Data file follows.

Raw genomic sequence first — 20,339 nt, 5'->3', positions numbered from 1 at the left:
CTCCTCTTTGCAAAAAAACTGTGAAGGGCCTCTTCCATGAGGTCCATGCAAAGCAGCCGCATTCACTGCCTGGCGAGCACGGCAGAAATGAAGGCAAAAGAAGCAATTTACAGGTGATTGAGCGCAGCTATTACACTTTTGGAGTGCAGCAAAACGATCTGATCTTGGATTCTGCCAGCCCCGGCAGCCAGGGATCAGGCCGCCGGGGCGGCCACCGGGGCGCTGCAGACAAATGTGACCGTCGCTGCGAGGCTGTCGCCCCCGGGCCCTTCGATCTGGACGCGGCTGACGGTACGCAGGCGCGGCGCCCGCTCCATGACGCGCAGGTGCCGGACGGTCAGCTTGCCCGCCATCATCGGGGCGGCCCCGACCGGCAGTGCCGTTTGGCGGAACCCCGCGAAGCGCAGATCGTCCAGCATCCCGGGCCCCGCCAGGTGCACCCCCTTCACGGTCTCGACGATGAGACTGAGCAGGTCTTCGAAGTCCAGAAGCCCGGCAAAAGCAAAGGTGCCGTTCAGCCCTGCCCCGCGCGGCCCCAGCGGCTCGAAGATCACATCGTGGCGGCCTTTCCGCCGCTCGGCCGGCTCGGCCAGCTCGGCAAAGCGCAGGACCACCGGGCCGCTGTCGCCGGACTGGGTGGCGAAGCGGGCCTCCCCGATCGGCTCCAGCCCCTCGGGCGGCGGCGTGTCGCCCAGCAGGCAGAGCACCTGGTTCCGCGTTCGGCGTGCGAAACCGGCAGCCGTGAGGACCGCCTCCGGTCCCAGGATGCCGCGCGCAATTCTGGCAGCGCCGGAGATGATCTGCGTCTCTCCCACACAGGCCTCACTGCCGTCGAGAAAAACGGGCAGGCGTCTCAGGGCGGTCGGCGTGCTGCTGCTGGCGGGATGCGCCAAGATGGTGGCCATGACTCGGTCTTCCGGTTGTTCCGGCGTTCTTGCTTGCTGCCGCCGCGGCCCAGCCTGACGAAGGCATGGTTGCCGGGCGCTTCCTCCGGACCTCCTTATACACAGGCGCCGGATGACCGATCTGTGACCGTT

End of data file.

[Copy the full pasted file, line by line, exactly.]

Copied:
Raw genomic sequence first — 20,339 nt, 5'->3', positions numbered from 1 at the left:
CTCCTCTTTGCAAAAAAACTGTGAAGGGCCTCTTCCATGAGGTCCATGCAAAGCAGCCGCATTCACTGCCTGGCGAGCACGGCAGAAATGAAGGCAAAAGAAGCAATTTACAGGTGATTGAGCGCAGCTATTACACTTTTGGAGTGCAGCAAAACGATCTGATCTTGGATTCTGCCAGCCCCGGCAGCCAGGGATCAGGCCGCCGGGGCGGCCACCGGGGCGCTGCAGACAAATGTGACCGTCGCTGCGAGGCTGTCGCCCCCGGGCCCTTCGATCTGGACGCGGCTGACGGTACGCAGGCGCGGCGCCCGCTCCATGACGCGCAGGTGCCGGACGGTCAGCTTGCCCGCCATCATCGGGGCGGCCCCGACCGGCAGTGCCGTTTGGCGGAACCCCGCGAAGCGCAGATCGTCCAGCATCCCGGGCCCCGCCAGGTGCACCCCCTTCACGGTCTCGACGATGAGACTGAGCAGGTCTTCGAAGTCCAGAAGCCCGGCAAAAGCAAAGGTGCCGTTCAGCCCTGCCCCGCGCGGCCCCAGCGGCTCGAAGATCACATCGTGGCGGCCTTTCCGCCGCTCGGCCGGCTCGGCCAGCTCGGCAAAGCGCAGGACCACCGGGCCGCTGTCGCCGGACTGGGTGGCGAAGCGGGCCTCCCCGATCGGCTCCAGCCCCTCGGGCGGCGGCGTGTCGCCCAGCAGGCAGAGCACCTGGTTCCGCGTTCGGCGTGCGAAACCGGCAGCCGTGAGGACCGCCTCCGGTCCCAGGATGCCGCGCGCAATTCTGGCAGCGCCGGAGATGATCTGCGTCTCTCCCACACAGGCCTCACTGCCGTCGAGAAAAACGGGCAGGCGTCTCAGGGCGGTCGGCGTGCTGCTGCTGGCGGGATGCGCCAAGATGGTGGCCATGACTCGGTCTTCCGGTTGTTCCGGCGTTCTTGCTTGCTGCCGCCGCGGCCCAGCCTGACGAAGGCATGGTTGCCGGGCGCTTCCTCCGGACCTCCTTATACACAGGCGCCGGATGACCGATCTGTGACCGTT